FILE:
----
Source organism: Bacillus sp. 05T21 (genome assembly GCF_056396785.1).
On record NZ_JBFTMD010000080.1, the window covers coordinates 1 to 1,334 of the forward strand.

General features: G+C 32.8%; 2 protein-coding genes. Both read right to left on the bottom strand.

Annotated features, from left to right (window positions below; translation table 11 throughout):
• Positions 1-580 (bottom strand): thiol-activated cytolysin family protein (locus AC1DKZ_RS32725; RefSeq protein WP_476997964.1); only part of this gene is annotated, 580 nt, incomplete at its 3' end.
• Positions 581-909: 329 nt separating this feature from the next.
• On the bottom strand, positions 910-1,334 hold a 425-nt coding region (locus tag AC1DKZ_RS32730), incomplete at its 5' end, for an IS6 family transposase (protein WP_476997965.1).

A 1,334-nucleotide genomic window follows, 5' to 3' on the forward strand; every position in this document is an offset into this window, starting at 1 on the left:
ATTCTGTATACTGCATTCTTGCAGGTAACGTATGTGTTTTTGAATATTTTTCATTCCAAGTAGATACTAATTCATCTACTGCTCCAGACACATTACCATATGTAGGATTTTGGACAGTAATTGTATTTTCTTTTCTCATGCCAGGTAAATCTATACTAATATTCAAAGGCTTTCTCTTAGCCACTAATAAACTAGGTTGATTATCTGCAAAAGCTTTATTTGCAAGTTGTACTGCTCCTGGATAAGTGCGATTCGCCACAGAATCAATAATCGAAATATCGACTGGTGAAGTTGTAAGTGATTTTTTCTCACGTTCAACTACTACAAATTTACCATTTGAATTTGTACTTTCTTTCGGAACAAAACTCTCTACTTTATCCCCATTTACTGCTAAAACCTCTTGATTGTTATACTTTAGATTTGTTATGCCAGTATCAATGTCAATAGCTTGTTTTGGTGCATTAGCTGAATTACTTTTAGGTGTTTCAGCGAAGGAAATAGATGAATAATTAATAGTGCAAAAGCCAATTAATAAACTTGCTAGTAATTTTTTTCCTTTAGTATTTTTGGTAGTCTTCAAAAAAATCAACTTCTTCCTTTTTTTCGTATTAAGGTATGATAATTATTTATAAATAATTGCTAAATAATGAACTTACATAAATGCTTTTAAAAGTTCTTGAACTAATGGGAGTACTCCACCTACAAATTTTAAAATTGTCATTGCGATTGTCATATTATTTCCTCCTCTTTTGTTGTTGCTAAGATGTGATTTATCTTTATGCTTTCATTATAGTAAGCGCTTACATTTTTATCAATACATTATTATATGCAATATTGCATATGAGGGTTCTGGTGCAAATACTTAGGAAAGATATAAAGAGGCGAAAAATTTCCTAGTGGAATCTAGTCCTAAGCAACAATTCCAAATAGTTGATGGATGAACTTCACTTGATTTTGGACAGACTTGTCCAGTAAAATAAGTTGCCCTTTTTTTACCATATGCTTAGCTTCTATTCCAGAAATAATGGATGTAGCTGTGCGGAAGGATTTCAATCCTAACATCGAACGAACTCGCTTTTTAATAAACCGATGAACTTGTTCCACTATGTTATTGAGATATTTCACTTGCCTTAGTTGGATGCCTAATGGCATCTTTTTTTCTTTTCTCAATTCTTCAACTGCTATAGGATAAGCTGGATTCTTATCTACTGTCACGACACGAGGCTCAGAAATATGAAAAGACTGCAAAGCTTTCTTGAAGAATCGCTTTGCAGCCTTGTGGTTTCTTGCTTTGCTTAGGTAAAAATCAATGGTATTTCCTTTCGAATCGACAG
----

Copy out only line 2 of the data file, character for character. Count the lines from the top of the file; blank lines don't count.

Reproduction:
On record NZ_JBFTMD010000080.1, the window covers coordinates 1 to 1,334 of the forward strand.